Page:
Can NBC keep Americans happy if Natalie Morales exits the Today show?
As a podcaster, author and HuffPost contributor whose mission is to inspire living happy – inside out, I was prompted by recent news about Natalie Morales to reflect upon her career.
I am no media maven, rarely watch morning TV and hardly ever check into the latest buzz about celebrity gossip. But when popular outlets like TV Guide and US magazine report that the familiar face of Natalie Morales may be leaving NBC’s Today show, I had to weigh in on the matter.
One chilly November day several years ago, I met Natalie Morales and her sunny spirit brightened my day. At the time, my husband and I were first time publishers, mid-lifers who exchanged comfortable lives as owners of a computer firm because we wanted to positively impact culture.
With lots of effort, enthusiasm and ingenuity, our initial series grew in popularity as Boston Globe Children’s Book Festival cited the work, school systems were buying and HSN featured the books to a complete sell-out of 5-star ratings.
When our author learned we were heading to New York, she asked if we might visit the Today show. Could we deliver a set of the books to Natalie Morales? Natalie was a rising national TV personality, and a preschool mom.
I seized the opportunity for more publicity and arrived at Rockefeller Center with a promotional sign in case Al Roker and his cameras passed by me standing in the crowd. (They did.)
With four hours of cold weather observations that day, I gained some warm insights into Natalie Morales. The most notable was that she demonstrated no apparent sense of entitlement and no need for special attention. To the contrary, she moved equally among co-workers and crowds. Whether engaging with the Today show’s cast and crew or the program’s gawking onlookers and fans, her demeanor remained consistent and pleasing.
Today is an easier program to view from the comfort of one’s own couch, but my field trip that day was worth the experience — and the wait. After watching Giatta and her family prepare an Italian meal and Martha Stewart hawk a new line of dog collars, I learned from a producer that Natalie would oblige my request for her time.
The two of us met after the show.
During our exchange, I found Natalie Morales as gentle and engaging in person as she appears to us on TV. Her smile was warm and natural and her crystal clear eyes conveyed intelligence mixed with good humor. She graciously accepted the books but not before remarking about the colorful images of furry spiders and the nursery rhyming texts.
“My son will love these,” she told me. “He is the perfect age for these stories. I’ll surprise him with one tonight before I put him to bed.”
As publisher, I was glad to know this delivery mission was accomplished. But what made me happier was my encounter with Natalie Morales, a national personality who conveyed kindness and grace during a private, one-on-one exchange with a stranger. She was a refined woman, worthy of her current stature. She was also a soul who saw beyond herself and could reach easily into the lives of others.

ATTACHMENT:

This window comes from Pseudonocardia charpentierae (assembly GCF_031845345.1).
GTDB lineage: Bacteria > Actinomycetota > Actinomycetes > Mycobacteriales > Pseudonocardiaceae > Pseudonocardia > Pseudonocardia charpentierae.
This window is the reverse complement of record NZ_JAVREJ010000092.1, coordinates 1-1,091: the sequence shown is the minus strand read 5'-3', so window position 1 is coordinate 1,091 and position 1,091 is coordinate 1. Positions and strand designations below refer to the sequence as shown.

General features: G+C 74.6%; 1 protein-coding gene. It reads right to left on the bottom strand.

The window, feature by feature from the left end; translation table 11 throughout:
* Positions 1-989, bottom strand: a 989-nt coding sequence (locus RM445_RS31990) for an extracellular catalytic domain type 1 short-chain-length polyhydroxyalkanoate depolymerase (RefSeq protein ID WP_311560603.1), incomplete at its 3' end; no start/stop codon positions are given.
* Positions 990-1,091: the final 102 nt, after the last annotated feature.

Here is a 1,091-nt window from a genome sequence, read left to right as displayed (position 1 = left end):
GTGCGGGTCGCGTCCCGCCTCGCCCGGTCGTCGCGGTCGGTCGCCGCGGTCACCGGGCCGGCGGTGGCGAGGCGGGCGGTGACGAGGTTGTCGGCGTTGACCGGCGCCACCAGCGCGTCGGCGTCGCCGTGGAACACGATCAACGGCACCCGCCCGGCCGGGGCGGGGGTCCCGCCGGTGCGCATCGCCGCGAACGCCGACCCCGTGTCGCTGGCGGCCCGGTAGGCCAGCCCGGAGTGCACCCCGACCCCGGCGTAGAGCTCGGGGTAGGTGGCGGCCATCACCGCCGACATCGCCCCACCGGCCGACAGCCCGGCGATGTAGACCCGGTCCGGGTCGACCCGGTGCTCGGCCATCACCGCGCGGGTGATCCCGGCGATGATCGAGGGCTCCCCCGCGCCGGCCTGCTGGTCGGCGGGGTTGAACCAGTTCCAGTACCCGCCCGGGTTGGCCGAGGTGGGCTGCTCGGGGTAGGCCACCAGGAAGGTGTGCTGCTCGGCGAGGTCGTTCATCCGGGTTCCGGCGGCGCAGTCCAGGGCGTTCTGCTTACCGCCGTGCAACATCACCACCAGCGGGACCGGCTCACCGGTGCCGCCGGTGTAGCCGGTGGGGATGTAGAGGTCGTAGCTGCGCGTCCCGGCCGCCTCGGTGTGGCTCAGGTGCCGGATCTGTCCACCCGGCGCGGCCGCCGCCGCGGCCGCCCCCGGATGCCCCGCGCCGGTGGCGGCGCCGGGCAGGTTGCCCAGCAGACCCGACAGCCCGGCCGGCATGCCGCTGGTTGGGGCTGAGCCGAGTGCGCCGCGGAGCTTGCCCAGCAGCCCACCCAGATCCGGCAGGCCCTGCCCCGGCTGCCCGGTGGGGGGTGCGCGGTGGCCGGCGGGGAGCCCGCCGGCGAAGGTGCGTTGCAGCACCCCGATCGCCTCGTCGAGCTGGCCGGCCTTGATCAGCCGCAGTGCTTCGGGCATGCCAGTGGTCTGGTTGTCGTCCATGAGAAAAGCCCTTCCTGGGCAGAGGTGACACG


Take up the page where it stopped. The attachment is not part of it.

Since that meeting, I’ve tuned in to Today on several occasions and have been admittedly surprised to find Natalie Morales eclipsed by others. Why, I’ve wondered, isn’t Natalie more prominently featured? Don’t Today show producers want to gain deeper connections and establish a closer rapport with viewers? Apparently, the answers have been no.
Certainly no expert on morning TV, I would be happy to see Natalie Morales appear at a new media home. Perhaps like Katie Couric who flourished after she left a discordant position at CNN, Natalie Morales will be better appreciated in a venue that plays to her strengths.
In careers and in life, we all seek to connect with the right atmosphere, the right culture and the right climate. When we do, we brighten up naturally and feel right at home. We arrive at a place where we are as much appreciated for being who we are as we appreciate those who surround us. Good will and peaceful relations prevail. Contention, competition and strife are dispelled and like-minded people are easily attracted.
As American culture continues to evolve, I’d like to see Natalie Morales’ star rise in a new outlet of her own. As a woman of intelligence, personality and depth, she has the ability to become a sunny image reflecting America’s emerging audience of mindful viewers.
If she finds a new media home, I’d tune in and imagine others would, also.
May Natalie Morales, Today and the rest of America celebrate happy mornings everywhere.
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